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Lee Hatfield Christensen, age 75, beloved husband, father, grandfather, brother, and friend has died and rejoined his beloved soul mate, Kaylin Robinson, on June 23rd, 2019. He passed away quietly after a battle with liver cancer in the home of his son in Cane Beds, Arizona, in the presence and comfort of family members.
Lee was born in Provo, Utah on July 17, 1943 to Norman Vohland Christensen and Mary Louise Hatfied. Several years later the family moved to Salt Lake City, Utah. There, Lee graduated from East High School.
In the year of 1961 Lee joined the Marines and spent time in Vietnam. Instead of taking off to the bars with his fellow Marines Lee would sneak off base to explore some mysterious part of Vietnam. He loved traveling! While in the Marines Lee was ranked as a Corporal E-4 and was part of the air wing, something he felt proud of.
In 1967 Lee lived in McCall, Idaho where he worked as a firefighter. He met and married Darcy Williamson. They shared two years together. They had a daughter, Darcy, who died during childbirth, and a son, Shane Williamson Christensen. Lee was a proud and happy father.
In 1970 Lee went to Alaska to work and there he met and married Christine Lee Nelson. Eventually, they moved to Herriman, Utah. They spent 11 years together and during that time they had six children Dustin Nelson, Tosha Lee, Sariah Lee, Janey Lee, and twins Cassidy Nelson and Dakodah Nelson.
Lee traveled a lot for work as a carpenter and several of those years were spent in Alaska working on the Alaskan Pipeline.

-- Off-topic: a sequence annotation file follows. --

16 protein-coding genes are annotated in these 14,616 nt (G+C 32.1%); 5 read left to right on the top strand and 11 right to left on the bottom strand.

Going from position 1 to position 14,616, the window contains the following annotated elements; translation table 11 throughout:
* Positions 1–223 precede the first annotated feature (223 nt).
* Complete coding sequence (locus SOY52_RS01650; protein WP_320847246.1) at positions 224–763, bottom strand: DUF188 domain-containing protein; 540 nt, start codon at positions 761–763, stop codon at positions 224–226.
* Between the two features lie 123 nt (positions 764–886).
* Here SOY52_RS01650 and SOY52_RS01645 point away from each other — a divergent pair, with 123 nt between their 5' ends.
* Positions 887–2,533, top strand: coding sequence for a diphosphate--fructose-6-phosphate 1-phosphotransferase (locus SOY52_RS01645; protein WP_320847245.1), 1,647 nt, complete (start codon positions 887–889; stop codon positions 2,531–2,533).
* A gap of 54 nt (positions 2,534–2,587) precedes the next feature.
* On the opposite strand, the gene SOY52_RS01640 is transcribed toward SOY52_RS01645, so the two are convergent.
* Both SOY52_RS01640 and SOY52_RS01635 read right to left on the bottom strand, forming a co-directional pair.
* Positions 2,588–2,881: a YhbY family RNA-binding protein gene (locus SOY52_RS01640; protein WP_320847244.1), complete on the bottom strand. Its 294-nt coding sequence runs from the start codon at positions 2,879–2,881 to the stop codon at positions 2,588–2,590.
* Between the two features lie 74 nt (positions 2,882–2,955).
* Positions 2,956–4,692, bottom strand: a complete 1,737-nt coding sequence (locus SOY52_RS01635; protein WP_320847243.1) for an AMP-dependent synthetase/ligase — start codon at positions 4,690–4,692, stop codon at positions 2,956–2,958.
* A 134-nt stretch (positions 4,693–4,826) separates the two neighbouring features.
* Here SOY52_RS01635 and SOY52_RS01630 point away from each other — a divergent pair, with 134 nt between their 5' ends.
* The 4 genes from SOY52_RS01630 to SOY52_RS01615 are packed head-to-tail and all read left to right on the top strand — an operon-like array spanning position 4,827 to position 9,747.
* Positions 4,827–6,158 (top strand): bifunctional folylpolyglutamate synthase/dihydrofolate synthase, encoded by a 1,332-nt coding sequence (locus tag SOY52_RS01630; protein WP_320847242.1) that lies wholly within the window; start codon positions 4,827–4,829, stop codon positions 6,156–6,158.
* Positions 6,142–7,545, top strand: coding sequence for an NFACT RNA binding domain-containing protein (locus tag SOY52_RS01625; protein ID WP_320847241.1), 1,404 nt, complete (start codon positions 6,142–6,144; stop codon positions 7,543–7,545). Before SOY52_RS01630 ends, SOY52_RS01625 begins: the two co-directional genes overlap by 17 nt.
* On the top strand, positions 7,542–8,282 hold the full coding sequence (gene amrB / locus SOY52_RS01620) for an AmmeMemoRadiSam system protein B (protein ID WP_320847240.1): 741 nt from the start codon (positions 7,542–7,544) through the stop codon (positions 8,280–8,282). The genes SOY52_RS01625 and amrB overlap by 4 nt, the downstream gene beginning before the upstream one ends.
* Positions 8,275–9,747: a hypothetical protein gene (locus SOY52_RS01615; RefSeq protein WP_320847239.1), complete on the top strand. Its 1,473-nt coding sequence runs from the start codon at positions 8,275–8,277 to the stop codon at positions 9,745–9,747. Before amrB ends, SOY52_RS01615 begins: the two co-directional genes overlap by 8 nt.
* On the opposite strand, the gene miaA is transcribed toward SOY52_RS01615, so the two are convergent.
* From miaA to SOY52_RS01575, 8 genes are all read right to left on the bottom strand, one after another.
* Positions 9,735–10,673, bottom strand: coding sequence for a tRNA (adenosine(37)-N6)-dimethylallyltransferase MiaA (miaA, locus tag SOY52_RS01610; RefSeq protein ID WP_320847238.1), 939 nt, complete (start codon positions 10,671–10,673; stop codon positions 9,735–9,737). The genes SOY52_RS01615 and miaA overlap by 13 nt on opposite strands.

In 1983 Lee met the love of his life, Kaylin Robinson, in Salt Lake City, Utah. They spent 17 years of their life together and had two children, Ju-el Emrys Robinson and Emyr-al Kaylin Robinson-Meyers. Kaylin and Lee had a passion for freedom and politics and spent much of their time traveling around the country petitioning for the Libertarian party.
Lee went through a devastating heartbreak when his beloved Kaylin died in 2001. It was his children, his love of the outdoors, a passion for travel and exploration, his spirituality in Native American ceremonies, a connection to music, and a growing attachment to his grandchildren that kept him going and brought back a love for life.
Lee is survived by 8 of his children, 28 grandchildren, 6 great-grandchildren, and 4 brothers.
He is preceeded in death by two children, Darcy and Dakodah, and wife Kaylin.
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